Dining Review: Food for the soul at relocated Willie Moore's

 Willie Moore's Family Restaurant has salmon patties among its daily meat selections.

Photo by Karen Pulfer Focht // Buy this photo

Willie Moore's Family Restaurant has salmon patties among its daily meat selections.

Reports of the demise of Willie Moore's Family Restaurant have been greatly exaggerated.

Apologies.

So Willie Moore's, long a soul food institution on Third Street in South Memphis, burned early this year. It closed, and it wasn't clear for a bit whether it would reopen.

But in March, Willie Moore's moved to the former Leonard's space on North Main, and it's been serving up homestyle meats and vegetables since then.

 Food is served cafeteria style at Willie Moore's Family Restaurant   on North Main in Downtown.

Photo by Karen Pulfer Focht

Food is served cafeteria style at Willie Moore's Family Restaurant on North Main in Downtown.

The fried chicken is crisp, appropriately salty but not spicy. It's plain old good chicken with no gimmicks.

Photo by Karen Pulfer Focht

The fried chicken is crisp, appropriately salty but not spicy. It's plain old good chicken with no gimmicks.

And while the address is the new one at urbanspoon.com, there's a red banner across the top reading "Sorry, Willie

Moore's is closed." Truth-o-meter: Willie Moore's is open, serving lunch every day except Saturday.

The food is still good, still simple, stick-to-your-ribs grub. It's likely a good move, because there's been a steady flow of diners coming through both times I've been. The old place would've seen little foot traffic, and a lunch business in Downtown is all about the passersby.

But the great vibe of the old place -- dark walls, red leatherette chairs and a jukebox that was always playing -- is gone.

The new place looks just like the old Leonard's. Food is served cafeteria style ("We're like a Piccadilly now," Moore said), but the steam pans are fairly small, and there's a brisk enough business to keep food turning over (with the possible exception of the liver and onions, which seemed to languish).

A meat and two vegetables, with your choice of cornbread or a roll, is $7.99, and portions are enormous.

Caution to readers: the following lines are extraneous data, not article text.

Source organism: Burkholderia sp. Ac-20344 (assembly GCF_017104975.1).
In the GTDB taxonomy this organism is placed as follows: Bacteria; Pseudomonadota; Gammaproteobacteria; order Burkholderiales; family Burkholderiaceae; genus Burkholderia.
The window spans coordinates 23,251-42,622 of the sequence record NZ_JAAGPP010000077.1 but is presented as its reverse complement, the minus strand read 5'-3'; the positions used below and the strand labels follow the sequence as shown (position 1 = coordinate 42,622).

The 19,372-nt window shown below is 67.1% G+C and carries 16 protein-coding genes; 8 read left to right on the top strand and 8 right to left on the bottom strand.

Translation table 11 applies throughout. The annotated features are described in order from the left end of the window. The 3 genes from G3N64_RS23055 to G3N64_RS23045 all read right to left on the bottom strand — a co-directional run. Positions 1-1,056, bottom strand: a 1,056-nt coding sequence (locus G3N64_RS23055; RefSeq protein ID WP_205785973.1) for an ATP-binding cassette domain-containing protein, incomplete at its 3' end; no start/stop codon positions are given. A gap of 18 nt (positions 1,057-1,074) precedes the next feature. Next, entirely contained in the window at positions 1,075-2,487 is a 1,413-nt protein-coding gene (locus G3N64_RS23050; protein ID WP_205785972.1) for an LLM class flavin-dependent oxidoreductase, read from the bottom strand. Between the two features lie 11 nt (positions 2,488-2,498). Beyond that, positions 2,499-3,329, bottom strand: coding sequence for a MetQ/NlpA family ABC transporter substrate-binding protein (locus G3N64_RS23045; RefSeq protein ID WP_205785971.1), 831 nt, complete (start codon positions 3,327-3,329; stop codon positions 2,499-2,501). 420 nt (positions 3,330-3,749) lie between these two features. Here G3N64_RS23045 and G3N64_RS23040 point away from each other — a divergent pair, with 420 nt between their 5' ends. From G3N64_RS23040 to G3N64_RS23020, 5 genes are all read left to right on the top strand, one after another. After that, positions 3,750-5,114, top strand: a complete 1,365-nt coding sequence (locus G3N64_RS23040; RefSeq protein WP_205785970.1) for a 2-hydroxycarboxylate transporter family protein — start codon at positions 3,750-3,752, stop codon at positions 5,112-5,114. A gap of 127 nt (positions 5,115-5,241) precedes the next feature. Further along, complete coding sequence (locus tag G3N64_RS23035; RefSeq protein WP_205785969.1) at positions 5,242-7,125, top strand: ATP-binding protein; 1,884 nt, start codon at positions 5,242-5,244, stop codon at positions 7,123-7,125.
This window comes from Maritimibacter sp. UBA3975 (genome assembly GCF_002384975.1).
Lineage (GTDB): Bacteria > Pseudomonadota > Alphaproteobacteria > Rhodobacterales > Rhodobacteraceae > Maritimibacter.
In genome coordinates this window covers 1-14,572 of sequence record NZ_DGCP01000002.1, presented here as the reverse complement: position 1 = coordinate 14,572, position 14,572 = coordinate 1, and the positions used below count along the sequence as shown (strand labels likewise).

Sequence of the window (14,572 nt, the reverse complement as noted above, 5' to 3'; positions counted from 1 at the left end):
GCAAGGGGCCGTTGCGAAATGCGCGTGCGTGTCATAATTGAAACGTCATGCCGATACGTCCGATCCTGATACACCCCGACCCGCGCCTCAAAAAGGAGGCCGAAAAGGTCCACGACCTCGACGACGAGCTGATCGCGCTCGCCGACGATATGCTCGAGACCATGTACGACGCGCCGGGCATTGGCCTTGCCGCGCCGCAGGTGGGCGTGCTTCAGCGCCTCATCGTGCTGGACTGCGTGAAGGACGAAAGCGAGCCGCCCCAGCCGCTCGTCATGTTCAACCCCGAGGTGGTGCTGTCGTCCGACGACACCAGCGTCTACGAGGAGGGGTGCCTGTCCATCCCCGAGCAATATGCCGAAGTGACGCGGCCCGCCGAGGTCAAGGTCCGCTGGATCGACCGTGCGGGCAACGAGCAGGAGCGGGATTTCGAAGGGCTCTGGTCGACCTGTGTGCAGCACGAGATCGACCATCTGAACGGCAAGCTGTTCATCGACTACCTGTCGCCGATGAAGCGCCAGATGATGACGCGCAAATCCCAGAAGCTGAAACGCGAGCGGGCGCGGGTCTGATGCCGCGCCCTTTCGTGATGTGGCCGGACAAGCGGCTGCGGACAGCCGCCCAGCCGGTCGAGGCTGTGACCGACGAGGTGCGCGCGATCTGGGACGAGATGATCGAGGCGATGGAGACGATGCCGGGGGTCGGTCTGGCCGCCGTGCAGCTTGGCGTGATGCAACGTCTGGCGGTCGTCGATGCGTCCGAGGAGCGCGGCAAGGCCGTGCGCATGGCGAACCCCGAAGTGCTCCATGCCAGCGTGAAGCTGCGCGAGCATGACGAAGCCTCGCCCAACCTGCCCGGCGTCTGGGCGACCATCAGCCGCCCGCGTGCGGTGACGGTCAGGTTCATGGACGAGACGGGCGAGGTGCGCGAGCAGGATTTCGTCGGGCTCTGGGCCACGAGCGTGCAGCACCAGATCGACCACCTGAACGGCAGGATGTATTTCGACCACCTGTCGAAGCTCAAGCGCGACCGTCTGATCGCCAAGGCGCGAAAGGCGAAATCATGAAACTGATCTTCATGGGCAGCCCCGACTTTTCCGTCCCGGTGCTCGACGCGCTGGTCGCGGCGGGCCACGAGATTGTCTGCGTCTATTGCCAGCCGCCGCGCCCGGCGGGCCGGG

The meat is served on a plate by itself, and vegetables in small bowls on the side. On my first visit, a man in line before me ordered ribs. They were cooked down in sauce, and smelled divine. I watched as the server piled a plate with not one, two or even three, but four sections of ribs. They were small, perhaps as few as four bones, maybe as many as six, and there was a good deal of exposed bone. But still. The portion was huge.

I'm sorry to say that I didn't try those ribs, which I planned to do on my second visit. The menu varies, though, and there were no ribs that day.

It's interesting that Willie Moore's restaurant is more about the meat than the sides. Most homestyle or soul food restaurants load up our plates with vegetables, and we do love our Southern-style sides. Here the meats stand out for more than the portion size. The fried chicken is a solid example of plain old good chicken. It's crisp, appropriately salty, but not spicy -- there's no gimmick to it.

You get three pieces when you order dark meat, which is a lot of food. But the two-piece order of white meat delivers a wing and a freakishly large breast. Somehow, the kitchen manages to cook it so that it's tender and moist despite the size.

Salmon patties are large and hearty, with a thick but crisp crust. These are a large departure from the typical salmon croquette that has only the barest crunch to the outside. They come two to an order, and we found them delicious, though a coworker said she tried them and they were very salty.

I wouldn't typically report on someone else's experience, but this is worth mentioning as the same thing happened to me with the green beans.

These seem to be canned -- they're the typical cut green beans that you find in dozens of places. But they were tasty the first time we ordered them, seasoned liberally with red pepper. I liked the flavor so much I encouraged a friend to try them the second time, and they were very salty.

The smothered pork chop brought up a discussion of country fried steak versus chicken fried steak. The pork chop, which was excellent, was prepared in what most agree is the country fried method: Dredged and fried, then simmered in gravy.

It sprawled over the plate, was fork tender, and was thoroughly satisfying.

Greens are good and not as smoky as I recall them being at the former place. They call the corn "fried," but it's buttery and thick, more like creamed corn. It's slightly sweet and very good.

Willie Moore's isn't the same -- that much is true. The old place was a treasure, and it's gone. The food is about the same, though. There seems to be less emphasis on pig parts (Moore said he'd like to start serving chitterlings again, but in consideration of his neighbors he hasn't) and more daily variety. At least a half-dozen meat selections were available at both visits.

Willie Moore's is open, the food is good, the people are as friendly as ever, and folks are eating there.

--Jennifer Biggs: (901) 529-5223

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Willie Moore's family Restaurant

Food:

Service:

Atmosphere:

Address: 109 N. Main.

Telephone: (901) 521-4674

Hours: Open 11 a.m.-5 p.m. Monday through Friday and noon-5 p.m. Sunday.

Reviewer's choices: Smothered pork chops, fried chicken, salmon patties, creamed corn, pinto beans. Plates lunches are $7.99 for a meat, two vegetables and bread.

Alcohol: None.

Star Ratings

Poor: Zero stars

Good: One star

Very Good: Two stars

Excellent: Three stars

Extraordinary: Four stars

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